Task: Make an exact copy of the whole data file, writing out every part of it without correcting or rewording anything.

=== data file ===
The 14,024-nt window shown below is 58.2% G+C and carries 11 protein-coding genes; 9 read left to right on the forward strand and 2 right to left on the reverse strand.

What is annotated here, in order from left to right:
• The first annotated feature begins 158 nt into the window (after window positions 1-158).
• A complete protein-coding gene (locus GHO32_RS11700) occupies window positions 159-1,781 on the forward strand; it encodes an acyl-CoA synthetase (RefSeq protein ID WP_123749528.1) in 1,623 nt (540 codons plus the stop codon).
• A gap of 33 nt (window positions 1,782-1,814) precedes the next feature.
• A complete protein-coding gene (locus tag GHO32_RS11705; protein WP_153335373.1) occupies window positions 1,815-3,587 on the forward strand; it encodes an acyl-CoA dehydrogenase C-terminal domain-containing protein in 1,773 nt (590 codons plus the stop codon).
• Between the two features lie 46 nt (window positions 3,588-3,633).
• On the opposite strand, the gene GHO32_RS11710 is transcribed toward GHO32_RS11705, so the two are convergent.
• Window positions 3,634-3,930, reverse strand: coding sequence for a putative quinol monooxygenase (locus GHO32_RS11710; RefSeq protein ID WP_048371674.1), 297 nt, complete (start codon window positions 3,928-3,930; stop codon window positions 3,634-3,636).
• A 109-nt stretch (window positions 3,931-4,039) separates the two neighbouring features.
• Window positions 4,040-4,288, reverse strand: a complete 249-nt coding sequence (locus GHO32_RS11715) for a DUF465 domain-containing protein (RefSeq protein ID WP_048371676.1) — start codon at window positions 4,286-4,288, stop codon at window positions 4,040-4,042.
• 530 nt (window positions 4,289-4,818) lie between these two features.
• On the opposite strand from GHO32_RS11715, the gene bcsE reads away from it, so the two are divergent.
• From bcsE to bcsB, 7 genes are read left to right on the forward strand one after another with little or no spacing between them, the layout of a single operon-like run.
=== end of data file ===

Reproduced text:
The 14,024-nt window shown below is 58.2% G+C and carries 11 protein-coding genes; 9 read left to right on the forward strand and 2 right to left on the reverse strand.

What is annotated here, in order from left to right:
• The first annotated feature begins 158 nt into the window (after window positions 1-158).
• A complete protein-coding gene (locus GHO32_RS11700) occupies window positions 159-1,781 on the forward strand; it encodes an acyl-CoA synthetase (RefSeq protein ID WP_123749528.1) in 1,623 nt (540 codons plus the stop codon).
• A gap of 33 nt (window positions 1,782-1,814) precedes the next feature.
• A complete protein-coding gene (locus tag GHO32_RS11705; protein WP_153335373.1) occupies window positions 1,815-3,587 on the forward strand; it encodes an acyl-CoA dehydrogenase C-terminal domain-containing protein in 1,773 nt (590 codons plus the stop codon).
• Between the two features lie 46 nt (window positions 3,588-3,633).
• On the opposite strand, the gene GHO32_RS11710 is transcribed toward GHO32_RS11705, so the two are convergent.
• Window positions 3,634-3,930, reverse strand: coding sequence for a putative quinol monooxygenase (locus GHO32_RS11710; RefSeq protein ID WP_048371674.1), 297 nt, complete (start codon window positions 3,928-3,930; stop codon window positions 3,634-3,636).
• A 109-nt stretch (window positions 3,931-4,039) separates the two neighbouring features.
• Window positions 4,040-4,288, reverse strand: a complete 249-nt coding sequence (locus GHO32_RS11715) for a DUF465 domain-containing protein (RefSeq protein ID WP_048371676.1) — start codon at window positions 4,286-4,288, stop codon at window positions 4,040-4,042.
• 530 nt (window positions 4,289-4,818) lie between these two features.
• On the opposite strand from GHO32_RS11715, the gene bcsE reads away from it, so the two are divergent.
• From bcsE to bcsB, 7 genes are read left to right on the forward strand one after another with little or no spacing between them, the layout of a single operon-like run.